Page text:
Collaboration App Patterns Suggest Generational Frictions

Millennials more likely to use unapproved apps

Collaboration App Patterns Suggest Generational Frictions

Leading management software and service provider for modern meeting experience, Unify Square recently revealed some exciting research in its latest report., The company partnered with Osterman Research to produce a document about the changing nature of meetings and collaboration in the age of the multi-generational workforce.

The report examines various transformational elements that are impacting the way that people work together today, including the rise of UC and workstream collaboration tools. Interestingly, according to the study, there are significant generational differences in the way that people use these tools to connect and collaborate.

Issues Between End Users and IT

The survey identified various alignment issues between today’s end-users and IT admins. For instance, while IT feels that 44% of users are thrilled with the apps, they have access to each day, and 47% are mostly satisfied, the users themselves revealed satisfaction rates of 51% and 34% respectively.

Unify Square’s study also found that end users rely on different sets of apps than the official tools deployed by IT teams. 54% reported using unapproved apps in total, while 83% of IT decision-makers believe that their employees are using sanctioned tech.

Of the generations most likely to ignore the guidelines set by IT teams, millennials ranked the highest. Millennials were 1.5 times more likely to use unsanctioned apps to communicate and collaborate than other generations. 28% of millennials in total said they use unapproved apps between 2 and 4 times per week. Another 71% claimed to use unsanctioned apps a few times a year.

This is compared to only 45% of Gen X employees using unsanctioned app through the year, and 41% of baby boomers taking the same approach.

What Do End-Users Really Want?

Scott Gode

Scott Gode

Unify Square’s survey also found that many millennials are still reliant on free collaboration apps like Workplace by Facebook and Slack, rather than using the high-security offerings available from Microsoft, Google, and Cisco. 20.8% of millennials are using Slack, and another 19.6% claim to use Zoom for everyday collaboration.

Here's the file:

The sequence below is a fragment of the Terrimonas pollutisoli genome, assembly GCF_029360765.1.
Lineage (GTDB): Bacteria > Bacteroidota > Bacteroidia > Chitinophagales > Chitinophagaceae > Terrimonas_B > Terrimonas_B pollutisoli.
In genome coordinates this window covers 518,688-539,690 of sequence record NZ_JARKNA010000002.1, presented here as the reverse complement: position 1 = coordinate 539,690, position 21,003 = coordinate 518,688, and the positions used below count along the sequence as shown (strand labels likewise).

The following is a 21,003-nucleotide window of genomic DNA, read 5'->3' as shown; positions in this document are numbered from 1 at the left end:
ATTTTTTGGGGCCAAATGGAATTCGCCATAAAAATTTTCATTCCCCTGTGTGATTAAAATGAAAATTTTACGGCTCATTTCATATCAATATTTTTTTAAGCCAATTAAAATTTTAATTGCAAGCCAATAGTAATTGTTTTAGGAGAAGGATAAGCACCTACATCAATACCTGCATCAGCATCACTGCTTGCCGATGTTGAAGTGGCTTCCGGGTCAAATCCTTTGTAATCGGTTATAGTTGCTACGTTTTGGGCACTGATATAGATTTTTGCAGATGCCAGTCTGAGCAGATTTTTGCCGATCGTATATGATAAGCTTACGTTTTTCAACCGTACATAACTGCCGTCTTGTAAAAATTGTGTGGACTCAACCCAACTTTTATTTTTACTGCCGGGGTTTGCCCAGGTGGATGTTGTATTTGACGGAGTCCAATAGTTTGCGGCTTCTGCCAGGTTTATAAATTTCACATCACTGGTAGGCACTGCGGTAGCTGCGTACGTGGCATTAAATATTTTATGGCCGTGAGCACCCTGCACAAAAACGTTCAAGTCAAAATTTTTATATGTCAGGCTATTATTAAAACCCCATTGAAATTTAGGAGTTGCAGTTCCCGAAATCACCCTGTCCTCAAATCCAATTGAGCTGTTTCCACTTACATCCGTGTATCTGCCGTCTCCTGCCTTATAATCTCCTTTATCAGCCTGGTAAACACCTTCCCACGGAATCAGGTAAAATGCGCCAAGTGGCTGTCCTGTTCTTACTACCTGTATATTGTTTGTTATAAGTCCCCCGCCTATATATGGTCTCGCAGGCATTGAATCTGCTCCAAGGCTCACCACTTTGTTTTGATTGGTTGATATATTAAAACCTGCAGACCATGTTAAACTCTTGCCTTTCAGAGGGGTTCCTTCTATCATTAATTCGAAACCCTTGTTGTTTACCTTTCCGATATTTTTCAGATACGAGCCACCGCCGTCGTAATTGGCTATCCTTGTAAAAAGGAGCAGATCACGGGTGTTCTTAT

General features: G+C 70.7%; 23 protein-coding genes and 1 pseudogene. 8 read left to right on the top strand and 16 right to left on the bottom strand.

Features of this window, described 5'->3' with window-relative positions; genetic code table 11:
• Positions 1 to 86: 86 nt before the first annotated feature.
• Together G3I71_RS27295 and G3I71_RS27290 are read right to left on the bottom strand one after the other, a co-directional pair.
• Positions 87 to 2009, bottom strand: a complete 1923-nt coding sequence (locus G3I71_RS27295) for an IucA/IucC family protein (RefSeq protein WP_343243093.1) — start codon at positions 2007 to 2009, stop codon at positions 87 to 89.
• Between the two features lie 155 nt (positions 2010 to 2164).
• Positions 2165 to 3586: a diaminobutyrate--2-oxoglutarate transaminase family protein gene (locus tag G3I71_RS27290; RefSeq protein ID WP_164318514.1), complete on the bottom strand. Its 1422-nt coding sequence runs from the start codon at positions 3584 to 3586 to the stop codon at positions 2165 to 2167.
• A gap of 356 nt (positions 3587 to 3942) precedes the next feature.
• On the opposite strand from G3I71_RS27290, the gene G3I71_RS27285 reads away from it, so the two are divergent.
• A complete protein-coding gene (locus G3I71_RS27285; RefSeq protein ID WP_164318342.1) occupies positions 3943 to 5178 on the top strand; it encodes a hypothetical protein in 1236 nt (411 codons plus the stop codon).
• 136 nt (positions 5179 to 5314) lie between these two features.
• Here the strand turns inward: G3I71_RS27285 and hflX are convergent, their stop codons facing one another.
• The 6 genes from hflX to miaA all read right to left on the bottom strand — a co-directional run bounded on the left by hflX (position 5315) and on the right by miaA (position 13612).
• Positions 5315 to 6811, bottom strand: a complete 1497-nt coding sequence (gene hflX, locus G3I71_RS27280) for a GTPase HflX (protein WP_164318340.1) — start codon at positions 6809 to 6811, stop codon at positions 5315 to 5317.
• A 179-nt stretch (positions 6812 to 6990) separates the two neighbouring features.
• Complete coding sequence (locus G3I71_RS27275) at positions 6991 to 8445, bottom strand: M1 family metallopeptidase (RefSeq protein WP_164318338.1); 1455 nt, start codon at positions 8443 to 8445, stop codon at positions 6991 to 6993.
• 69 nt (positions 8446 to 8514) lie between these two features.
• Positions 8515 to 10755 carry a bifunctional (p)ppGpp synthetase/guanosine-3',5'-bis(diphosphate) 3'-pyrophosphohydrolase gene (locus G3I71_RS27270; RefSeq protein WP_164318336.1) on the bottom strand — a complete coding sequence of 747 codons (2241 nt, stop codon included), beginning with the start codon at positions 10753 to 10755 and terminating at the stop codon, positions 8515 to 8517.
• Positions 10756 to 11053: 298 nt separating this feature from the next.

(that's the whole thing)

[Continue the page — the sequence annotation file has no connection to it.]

While recent data in the collaboration industry suggests that Microsoft Teams is pushing ahead of Slack in subscriber growth rates, Unify Square indicates that there’s still some inconsistency in the apps that employers buy for their workforce, and the tools they use. Scott Gode, the Chief Product Marketing Officer of Unify Square, said that the fact that most employees are using multiple UC and WSC apps each day highlights a problem for IT teams. What’s worse, many of the apps that organisations are using aren’t sanctioned by their employers.

Unify Square believes that companies need a better way of governing and managing apps in the workforce. What’s more, business leaders also need a way to make sure that their teams are getting the most value out of the apps they have access to, so they don’t need to turn to unsanctioned options.

Surprisingly, the Unify Square study results also found that email continues to be a very popular tool for communication and collaboration in all of the age groups that took part. 47% of respondents said that email is still their most-preferred option for workplace communication.


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